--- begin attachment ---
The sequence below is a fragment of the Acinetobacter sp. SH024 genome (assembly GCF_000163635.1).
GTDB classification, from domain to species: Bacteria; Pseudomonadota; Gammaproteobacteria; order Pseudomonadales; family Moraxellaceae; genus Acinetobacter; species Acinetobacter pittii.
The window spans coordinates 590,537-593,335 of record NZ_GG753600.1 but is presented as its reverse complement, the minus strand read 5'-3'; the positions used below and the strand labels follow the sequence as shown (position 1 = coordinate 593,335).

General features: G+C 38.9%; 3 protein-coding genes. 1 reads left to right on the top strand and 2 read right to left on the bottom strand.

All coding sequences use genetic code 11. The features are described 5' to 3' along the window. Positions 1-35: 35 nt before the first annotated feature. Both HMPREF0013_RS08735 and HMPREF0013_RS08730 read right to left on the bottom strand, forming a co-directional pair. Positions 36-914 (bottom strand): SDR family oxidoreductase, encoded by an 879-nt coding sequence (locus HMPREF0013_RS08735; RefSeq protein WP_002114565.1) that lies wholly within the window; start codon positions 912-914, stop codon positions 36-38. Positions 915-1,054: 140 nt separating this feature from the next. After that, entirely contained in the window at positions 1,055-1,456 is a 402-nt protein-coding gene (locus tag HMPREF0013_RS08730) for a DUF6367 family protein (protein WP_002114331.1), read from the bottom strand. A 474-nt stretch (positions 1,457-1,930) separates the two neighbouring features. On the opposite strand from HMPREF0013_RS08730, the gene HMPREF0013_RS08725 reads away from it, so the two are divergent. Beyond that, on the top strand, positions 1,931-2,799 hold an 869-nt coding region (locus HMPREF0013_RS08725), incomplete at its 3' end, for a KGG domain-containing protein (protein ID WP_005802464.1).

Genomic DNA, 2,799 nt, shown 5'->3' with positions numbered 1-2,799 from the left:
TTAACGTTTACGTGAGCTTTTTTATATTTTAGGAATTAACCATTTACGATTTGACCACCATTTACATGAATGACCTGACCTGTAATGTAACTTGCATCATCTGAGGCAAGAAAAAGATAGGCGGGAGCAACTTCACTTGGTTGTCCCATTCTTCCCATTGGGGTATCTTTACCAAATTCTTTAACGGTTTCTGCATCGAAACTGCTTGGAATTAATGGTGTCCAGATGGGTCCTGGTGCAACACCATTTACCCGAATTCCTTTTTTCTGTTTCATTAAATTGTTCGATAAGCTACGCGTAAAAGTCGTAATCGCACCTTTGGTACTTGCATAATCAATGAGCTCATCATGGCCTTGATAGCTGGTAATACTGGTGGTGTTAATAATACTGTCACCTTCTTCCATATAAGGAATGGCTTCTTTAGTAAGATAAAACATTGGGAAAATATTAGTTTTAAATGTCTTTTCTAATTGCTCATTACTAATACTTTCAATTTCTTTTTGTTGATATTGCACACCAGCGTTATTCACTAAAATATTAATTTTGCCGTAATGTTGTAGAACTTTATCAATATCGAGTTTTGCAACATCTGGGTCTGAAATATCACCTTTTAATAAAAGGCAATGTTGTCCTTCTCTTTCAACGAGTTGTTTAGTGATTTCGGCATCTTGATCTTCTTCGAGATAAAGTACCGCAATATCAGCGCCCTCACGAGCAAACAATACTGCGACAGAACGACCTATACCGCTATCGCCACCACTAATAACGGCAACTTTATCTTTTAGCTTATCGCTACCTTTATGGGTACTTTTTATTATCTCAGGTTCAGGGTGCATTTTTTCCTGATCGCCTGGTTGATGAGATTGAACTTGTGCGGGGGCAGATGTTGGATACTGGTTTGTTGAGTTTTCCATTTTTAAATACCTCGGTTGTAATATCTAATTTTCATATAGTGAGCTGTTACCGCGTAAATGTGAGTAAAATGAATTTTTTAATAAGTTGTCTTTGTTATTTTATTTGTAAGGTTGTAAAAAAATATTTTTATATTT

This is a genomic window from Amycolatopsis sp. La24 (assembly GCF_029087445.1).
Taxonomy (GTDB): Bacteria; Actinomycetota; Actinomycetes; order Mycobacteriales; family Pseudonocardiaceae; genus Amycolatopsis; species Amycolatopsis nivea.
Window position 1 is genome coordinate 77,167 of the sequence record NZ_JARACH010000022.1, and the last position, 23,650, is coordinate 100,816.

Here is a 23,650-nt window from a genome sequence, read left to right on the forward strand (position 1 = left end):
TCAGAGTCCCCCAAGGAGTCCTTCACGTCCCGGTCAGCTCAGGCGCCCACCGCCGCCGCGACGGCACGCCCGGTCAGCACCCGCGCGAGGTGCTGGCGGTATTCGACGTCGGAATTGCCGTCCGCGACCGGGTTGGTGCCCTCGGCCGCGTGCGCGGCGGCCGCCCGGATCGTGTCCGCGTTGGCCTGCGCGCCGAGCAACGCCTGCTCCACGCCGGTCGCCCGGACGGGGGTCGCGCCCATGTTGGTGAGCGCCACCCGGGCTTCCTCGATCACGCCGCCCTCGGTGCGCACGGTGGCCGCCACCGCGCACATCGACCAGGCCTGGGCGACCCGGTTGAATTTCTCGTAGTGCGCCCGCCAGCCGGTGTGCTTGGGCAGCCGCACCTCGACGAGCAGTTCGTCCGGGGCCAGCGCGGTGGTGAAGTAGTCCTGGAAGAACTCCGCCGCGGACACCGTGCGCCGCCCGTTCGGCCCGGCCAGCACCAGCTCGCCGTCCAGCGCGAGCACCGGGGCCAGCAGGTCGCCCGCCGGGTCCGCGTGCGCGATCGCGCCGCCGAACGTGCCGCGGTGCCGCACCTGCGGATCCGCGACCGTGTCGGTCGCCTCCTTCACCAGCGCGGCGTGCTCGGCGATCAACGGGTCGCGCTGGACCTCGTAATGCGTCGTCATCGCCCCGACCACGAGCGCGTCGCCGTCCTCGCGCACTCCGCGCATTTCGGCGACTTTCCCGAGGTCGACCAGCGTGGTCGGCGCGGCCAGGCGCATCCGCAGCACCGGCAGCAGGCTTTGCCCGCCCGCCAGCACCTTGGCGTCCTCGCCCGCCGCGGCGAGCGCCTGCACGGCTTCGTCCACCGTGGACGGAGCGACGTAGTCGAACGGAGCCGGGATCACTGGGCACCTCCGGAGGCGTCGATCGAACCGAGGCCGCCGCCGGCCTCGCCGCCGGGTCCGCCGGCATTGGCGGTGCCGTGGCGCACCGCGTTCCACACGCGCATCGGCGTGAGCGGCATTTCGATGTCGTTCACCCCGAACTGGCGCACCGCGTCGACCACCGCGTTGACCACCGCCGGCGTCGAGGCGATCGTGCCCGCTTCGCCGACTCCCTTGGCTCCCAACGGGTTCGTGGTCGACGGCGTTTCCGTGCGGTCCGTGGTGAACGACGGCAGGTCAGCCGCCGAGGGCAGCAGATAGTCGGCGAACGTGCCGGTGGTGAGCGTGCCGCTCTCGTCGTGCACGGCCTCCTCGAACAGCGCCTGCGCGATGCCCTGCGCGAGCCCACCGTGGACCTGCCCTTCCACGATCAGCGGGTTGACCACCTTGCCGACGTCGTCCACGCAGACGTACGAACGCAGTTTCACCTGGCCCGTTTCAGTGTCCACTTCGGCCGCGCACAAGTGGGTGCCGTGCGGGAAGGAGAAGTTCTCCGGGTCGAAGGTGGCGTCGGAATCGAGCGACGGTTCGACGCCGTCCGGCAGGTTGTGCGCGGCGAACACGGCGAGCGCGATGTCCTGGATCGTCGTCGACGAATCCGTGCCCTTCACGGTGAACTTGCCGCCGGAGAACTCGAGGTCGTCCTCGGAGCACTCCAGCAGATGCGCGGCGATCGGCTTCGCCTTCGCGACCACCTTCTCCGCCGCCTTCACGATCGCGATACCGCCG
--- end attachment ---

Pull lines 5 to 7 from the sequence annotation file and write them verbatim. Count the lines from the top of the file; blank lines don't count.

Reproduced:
All coding sequences use genetic code 11. The features are described 5' to 3' along the window. Positions 1-35: 35 nt before the first annotated feature. Both HMPREF0013_RS08735 and HMPREF0013_RS08730 read right to left on the bottom strand, forming a co-directional pair. Positions 36-914 (bottom strand): SDR family oxidoreductase, encoded by an 879-nt coding sequence (locus HMPREF0013_RS08735; RefSeq protein WP_002114565.1) that lies wholly within the window; start codon positions 912-914, stop codon positions 36-38. Positions 915-1,054: 140 nt separating this feature from the next. After that, entirely contained in the window at positions 1,055-1,456 is a 402-nt protein-coding gene (locus tag HMPREF0013_RS08730) for a DUF6367 family protein (protein WP_002114331.1), read from the bottom strand. A 474-nt stretch (positions 1,457-1,930) separates the two neighbouring features. On the opposite strand from HMPREF0013_RS08730, the gene HMPREF0013_RS08725 reads away from it, so the two are divergent. Beyond that, on the top strand, positions 1,931-2,799 hold an 869-nt coding region (locus HMPREF0013_RS08725), incomplete at its 3' end, for a KGG domain-containing protein (protein ID WP_005802464.1).

Genomic DNA, 2,799 nt, shown 5'->3' with positions numbered 1-2,799 from the left:
TTAACGTTTACGTGAGCTTTTTTATATTTTAGGAATTAACCATTTACGATTTGACCACCATTTACATGAATGACCTGACCTGTAATGTAACTTGCATCATCTGAGGCAAGAAAAAGATAGGCGGGAGCAACTTCACTTGGTTGTCCCATTCTTCCCATTGGGGTATCTTTACCAAATTCTTTAACGGTTTCTGCATCGAAACTGCTTGGAATTAATGGTGTCCAGATGGGTCCTGGTGCAACACCATTTACCCGAATTCCTTTTTTCTGTTTCATTAAATTGTTCGATAAGCTACGCGTAAAAGTCGTAATCGCACCTTTGGTACTTGCATAATCAATGAGCTCATCATGGCCTTGATAGCTGGTAATACTGGTGGTGTTAATAATACTGTCACCTTCTTCCATATAAGGAATGGCTTCTTTAGTAAGATAAAACATTGGGAAAATATTAGTTTTAAATGTCTTTTCTAATTGCTCATTACTAATACTTTCAATTTCTTTTTGTTGATATTGCACACCAGCGTTATTCACTAAAATATTAATTTTGCCGTAATGTTGTAGAACTTTATCAATATCGAGTTTTGCAACATCTGGGTCTGAAATATCACCTTTTAATAAAAGGCAATGTTGTCCTTCTCTTTCAACGAGTTGTTTAGTGATTTCGGCATCTTGATCTTCTTCGAGATAAAGTACCGCAATATCAGCGCCCTCACGAGCAAACAATACTGCGACAGAACGACCTATACCGCTATCGCCACCACTAATAACGGCAACTTTATCTTTTAGCTTATCGCTACCTTTATGGGTACTTTTTATTATCTCAGGTTCAGGGTGCATTTTTTCCTGATCGCCTGGTTGATGAGATTGAACTTGTGCGGGGGCAGATGTTGGATACTGGTTTGTTGAGTTTTCCATTTTTAAATACCTCGGTTGTAATATCTAATTTTCATATAGTGAGCTGTTACCGCGTAAATGTGAGTAAAATGAATTTTTTAATAAGTTGTCTTTGTTATTTTATTTGTAAGGTTGTAAAAAAATATTTTTATATTT